Adrian Flynn’s PhD is about myctophids, or lanternfishes. These are not well known to most people, but they’re probably among the most abundant animals on the planet, because they live in the largest habitat there is: the deep mid-waters of all the oceans of the world, neither near the surface nor on the bottom, what scientists call the mesopelagic zone (meso = middle, pelagic = in the water column). Lanternfish, as the name implies, produce their own light from organs arrayed on the skin of the head and body. These organs, which generate light through the action of the enzyme luciferase, allow the fish to signal each other, to find food and to disguise their own outline against the gloom from above, when seen from below. Its a neat trick, but not nearly unique in the deep pelagic zone. Indeed, it seems that just about everything down there makes light in some form or another (if you want some google fodder for that, check out Edith Widder’s work, she’s got a great talk on Ted.com too). Lanternfishes can be hard to study because they’re hard to collect in tact; they’re sort of flabby and the skin comes off very easily. But not to be deterred, Adrian is undertaking an ambitious study of how different species of lanternfishes are distributed from the tropic of Capricorn to the waters of the Antarctic - their biogeography - and also how the numbers of any given species are affected by oceanographic factors like major currents and places where deep nutrient-rich water comes up to the surface (upwelling).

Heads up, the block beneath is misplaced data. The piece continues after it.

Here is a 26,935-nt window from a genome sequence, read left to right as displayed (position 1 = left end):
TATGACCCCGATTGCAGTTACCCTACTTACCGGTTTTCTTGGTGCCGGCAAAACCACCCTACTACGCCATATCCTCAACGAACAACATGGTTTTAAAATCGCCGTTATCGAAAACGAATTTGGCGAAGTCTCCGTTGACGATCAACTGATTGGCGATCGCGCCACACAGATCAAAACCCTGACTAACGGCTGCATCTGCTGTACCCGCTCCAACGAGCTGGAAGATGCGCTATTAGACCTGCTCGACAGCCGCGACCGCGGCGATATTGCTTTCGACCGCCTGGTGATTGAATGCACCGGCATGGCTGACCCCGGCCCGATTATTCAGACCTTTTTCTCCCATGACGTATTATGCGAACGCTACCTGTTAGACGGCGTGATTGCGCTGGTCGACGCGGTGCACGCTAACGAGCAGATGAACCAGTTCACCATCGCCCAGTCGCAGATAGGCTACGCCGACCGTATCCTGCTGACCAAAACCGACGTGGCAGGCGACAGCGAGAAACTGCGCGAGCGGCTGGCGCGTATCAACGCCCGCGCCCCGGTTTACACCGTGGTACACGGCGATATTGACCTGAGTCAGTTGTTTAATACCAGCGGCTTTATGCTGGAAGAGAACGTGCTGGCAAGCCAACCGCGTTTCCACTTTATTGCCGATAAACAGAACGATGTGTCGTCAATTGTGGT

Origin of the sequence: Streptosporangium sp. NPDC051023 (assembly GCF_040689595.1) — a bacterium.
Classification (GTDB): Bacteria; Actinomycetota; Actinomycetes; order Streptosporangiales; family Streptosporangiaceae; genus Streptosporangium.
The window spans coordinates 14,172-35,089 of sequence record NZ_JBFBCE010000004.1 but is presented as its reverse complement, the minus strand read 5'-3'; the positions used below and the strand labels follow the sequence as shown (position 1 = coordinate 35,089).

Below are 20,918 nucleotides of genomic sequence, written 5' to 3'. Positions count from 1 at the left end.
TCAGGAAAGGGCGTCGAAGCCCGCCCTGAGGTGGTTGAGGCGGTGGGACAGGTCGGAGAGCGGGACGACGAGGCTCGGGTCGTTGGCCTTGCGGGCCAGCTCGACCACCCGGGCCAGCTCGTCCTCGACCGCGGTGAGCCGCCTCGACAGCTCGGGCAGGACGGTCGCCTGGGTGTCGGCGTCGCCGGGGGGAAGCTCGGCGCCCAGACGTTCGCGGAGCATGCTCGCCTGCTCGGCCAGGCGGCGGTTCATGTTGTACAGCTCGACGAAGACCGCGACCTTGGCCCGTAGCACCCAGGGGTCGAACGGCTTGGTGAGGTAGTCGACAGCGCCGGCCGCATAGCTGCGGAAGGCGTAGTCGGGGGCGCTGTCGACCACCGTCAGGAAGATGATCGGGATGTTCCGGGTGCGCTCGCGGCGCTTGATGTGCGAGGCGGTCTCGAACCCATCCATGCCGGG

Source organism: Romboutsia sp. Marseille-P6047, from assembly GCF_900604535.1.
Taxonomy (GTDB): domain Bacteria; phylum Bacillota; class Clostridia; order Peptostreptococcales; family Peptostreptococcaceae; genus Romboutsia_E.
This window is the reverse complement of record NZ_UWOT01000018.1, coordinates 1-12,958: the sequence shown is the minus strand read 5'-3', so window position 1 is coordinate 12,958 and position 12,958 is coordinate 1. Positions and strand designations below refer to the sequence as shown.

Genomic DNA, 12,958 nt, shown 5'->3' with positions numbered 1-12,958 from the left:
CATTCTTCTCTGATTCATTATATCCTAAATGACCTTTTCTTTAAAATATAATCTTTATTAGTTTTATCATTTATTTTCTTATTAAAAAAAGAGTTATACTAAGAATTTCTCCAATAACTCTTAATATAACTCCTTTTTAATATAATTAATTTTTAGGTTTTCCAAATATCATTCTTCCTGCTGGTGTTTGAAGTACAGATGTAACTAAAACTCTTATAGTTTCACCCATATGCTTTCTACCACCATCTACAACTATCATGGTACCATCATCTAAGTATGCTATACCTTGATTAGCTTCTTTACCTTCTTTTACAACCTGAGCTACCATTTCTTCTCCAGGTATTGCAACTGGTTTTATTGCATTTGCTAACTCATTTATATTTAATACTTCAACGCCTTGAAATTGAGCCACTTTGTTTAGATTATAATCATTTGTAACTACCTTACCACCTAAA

So far his results are showing that the deep pelagic zone is not as homogenous as previously thought. It seems that lanternfish distribute themselves into biogeographic zones somewhat according to latitude, but more so according the oceanographic features like major currents and landforms like islands. He’s had a couple of real eye opening results too. In one case, they observed - for the first time in Australia - a lanternfish spawning aggregation, off the coast of Cairns in far north Queensland. That’s cool, but what was a real trip was that the laternfish in question (the Dana lanternfish) was a species known only from Tasmania, almost 2,000km away! How did they get up there? How will their young get back again? On another expedition, they found lanternfish close to the surface at Macquarie Island, a remote rock in the Great Southern Ocean. The island juts up into the prevailing currents, causing upwelling that brings nutrients and lanternfishes alike well within the foraging range of penguins and seals/sea lions that nest on the island. It looks like lanternfish in this unique location are an important part of the diet of at least three penguin species as well as the pinnipeds (seals), and that’s a pretty novel discovery.